THE INFLUENCE OF BORIDING ON THE PROPERTIES OF CEMENTED CARBIDES
Published: 12 Sep 2020
Abstract: Sintered carbide boriding is used either to form interlayers to increase the adhesion of deposited diamond layers to them by chemical vapor deposition (CVD) or to form layers on machine tools, which are then used without further processing in machining. To this end, it is necessary to ensure that the layer formed has the desired properties, i.e. adhesion to the substrate of the sintered carbide (SC), phase composition and integrity. The article deals with the properties of different types of SC after the boriding process. The aim of the experiment was to verify the adhesion of the formed layers to the SC substrate, their resistance to dynamic stress and the changes in corrosion resistance in a chemically active environment of a 3.5% aqueous solution of sodium chloride. The adhesion-cohesive behaviour of the SC substrate and the formed layer was evaluated by the Mercedes test. The dynamic load rating was evaluated using impact testing. The change in corrosion resistance of SC was measured as the change in corrosion resistance and corrosion rate using a potentiostat. These experiments were supplemented by metallographic analysis after the boriding process, both on the surface of the samples and on a metallographic section, where the hardness depth profile was also measured. The metallographic analysis revealed changes in the SC surface layer after boriding. The boride layers formed were in most cases with low adhesion to the SC substrate. In addition, due to the boriding process, SC resistance to dynamic stress and corrosion resistance to the selected corrosion environment was reduced.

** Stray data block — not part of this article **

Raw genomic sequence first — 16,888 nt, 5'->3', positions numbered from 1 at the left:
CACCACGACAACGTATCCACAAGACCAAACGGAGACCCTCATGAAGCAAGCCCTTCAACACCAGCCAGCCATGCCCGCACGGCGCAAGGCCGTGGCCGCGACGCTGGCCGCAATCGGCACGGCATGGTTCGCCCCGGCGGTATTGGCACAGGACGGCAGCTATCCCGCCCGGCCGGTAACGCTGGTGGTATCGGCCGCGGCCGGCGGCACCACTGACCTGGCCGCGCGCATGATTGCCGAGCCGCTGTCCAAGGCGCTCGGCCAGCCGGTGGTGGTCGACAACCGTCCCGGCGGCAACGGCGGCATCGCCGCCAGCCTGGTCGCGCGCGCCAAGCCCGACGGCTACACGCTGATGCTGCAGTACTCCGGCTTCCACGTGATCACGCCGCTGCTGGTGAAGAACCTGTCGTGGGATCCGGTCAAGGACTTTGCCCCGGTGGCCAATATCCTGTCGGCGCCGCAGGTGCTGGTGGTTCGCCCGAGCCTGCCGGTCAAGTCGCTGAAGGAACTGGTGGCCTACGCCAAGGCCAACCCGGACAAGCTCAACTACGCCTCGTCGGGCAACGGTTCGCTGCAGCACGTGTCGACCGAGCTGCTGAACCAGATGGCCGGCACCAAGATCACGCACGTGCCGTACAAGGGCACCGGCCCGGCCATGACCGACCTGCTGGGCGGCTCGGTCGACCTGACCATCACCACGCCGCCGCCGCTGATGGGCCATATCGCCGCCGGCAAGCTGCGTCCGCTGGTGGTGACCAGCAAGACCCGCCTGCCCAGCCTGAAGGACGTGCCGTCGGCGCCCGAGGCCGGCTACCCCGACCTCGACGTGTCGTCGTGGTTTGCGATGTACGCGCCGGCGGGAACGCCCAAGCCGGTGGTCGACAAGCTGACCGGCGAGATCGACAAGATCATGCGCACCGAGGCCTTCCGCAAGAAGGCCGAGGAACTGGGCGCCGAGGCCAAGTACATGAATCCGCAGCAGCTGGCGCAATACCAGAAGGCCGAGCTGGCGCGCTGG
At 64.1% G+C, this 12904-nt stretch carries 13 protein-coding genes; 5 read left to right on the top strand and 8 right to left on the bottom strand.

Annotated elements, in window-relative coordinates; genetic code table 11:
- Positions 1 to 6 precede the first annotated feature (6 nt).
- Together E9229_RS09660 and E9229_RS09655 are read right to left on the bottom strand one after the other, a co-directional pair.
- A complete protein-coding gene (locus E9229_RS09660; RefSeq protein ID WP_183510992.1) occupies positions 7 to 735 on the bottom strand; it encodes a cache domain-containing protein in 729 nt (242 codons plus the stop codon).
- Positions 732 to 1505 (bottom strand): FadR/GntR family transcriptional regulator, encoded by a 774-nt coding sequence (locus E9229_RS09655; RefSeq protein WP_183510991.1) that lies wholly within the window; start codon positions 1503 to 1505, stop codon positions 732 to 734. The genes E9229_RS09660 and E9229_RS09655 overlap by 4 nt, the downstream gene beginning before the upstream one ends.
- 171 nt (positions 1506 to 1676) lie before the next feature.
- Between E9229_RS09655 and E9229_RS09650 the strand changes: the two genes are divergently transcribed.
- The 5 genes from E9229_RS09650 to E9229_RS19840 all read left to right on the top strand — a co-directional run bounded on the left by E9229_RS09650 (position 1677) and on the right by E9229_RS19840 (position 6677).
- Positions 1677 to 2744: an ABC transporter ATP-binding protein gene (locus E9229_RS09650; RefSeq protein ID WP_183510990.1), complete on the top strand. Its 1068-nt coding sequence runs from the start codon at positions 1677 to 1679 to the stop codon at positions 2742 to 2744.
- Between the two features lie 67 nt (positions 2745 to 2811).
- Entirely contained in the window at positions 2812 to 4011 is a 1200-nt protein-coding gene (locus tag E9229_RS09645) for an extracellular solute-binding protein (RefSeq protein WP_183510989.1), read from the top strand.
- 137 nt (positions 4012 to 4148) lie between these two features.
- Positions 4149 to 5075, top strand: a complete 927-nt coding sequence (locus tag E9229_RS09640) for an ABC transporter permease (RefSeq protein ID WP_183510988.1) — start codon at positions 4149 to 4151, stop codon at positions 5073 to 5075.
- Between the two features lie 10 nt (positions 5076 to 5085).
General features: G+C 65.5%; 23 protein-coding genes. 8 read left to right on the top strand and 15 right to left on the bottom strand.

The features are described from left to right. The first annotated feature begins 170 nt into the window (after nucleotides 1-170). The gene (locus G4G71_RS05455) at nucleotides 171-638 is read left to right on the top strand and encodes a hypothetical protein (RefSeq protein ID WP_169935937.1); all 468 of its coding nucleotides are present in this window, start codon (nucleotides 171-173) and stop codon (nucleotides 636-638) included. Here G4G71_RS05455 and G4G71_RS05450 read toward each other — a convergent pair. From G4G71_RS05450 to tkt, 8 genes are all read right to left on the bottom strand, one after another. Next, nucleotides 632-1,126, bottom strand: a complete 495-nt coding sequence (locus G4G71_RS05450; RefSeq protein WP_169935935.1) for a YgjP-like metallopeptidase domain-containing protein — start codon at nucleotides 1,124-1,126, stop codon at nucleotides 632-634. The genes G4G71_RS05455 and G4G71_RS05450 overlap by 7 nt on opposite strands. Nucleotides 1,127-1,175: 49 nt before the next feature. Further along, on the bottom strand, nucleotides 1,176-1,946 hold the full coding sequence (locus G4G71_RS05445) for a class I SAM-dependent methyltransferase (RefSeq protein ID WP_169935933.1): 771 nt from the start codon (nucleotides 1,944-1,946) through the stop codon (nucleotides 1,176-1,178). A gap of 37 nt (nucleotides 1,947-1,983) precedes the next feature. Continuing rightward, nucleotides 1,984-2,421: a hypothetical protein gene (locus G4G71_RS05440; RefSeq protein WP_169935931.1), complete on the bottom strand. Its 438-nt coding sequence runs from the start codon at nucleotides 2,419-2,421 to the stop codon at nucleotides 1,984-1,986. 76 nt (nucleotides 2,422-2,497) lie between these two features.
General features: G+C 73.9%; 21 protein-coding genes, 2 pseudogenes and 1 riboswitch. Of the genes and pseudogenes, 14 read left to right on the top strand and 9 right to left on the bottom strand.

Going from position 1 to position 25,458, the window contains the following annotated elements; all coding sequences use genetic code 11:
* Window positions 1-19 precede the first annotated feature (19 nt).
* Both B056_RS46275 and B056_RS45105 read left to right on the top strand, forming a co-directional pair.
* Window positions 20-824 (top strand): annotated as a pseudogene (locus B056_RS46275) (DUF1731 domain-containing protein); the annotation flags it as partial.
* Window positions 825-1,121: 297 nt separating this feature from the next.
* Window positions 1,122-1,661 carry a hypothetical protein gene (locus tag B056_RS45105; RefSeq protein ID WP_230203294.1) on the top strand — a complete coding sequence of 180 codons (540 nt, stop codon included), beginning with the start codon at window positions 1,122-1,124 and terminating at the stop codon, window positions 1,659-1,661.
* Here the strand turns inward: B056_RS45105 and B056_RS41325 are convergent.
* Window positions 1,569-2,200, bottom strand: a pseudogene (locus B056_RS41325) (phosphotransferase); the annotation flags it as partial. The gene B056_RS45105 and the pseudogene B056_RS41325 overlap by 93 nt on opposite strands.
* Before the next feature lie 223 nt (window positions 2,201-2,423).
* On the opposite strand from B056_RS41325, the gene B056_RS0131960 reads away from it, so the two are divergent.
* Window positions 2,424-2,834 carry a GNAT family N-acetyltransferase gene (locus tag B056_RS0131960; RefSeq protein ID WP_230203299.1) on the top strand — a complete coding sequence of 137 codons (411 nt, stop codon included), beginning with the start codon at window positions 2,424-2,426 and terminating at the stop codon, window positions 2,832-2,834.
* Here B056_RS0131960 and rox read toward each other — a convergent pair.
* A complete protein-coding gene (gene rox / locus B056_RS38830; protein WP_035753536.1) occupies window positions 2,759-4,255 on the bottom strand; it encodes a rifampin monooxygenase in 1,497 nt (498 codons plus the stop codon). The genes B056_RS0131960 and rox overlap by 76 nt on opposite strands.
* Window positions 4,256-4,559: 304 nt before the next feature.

Keywords: cemented carbide, boriding process, corrosive resistance, adhesive-cohesive behaviour
Cite this article: David Bricin, Vojtěch Průcha. THE INFLUENCE OF BORIDING ON THE PROPERTIES OF CEMENTED CARBIDES. Journal of International Scientific Publications: Materials, Methods & Technologies 14, 227-238 (2020). https://www.scientific-publications.net/en/article/1002065/
Download full text
Back to the contents of the volume
© 2021 The Author(s). This is an open access article distributed under the terms of the Creative Commons Attribution License http://creativecommons.org/licenses/by/3.0/
, which permits unrestricted use, distribution, and reproduction in any medium, provided the original work is properly cited. This permission does not cover any third party copyrighted material which may appear in the work requested.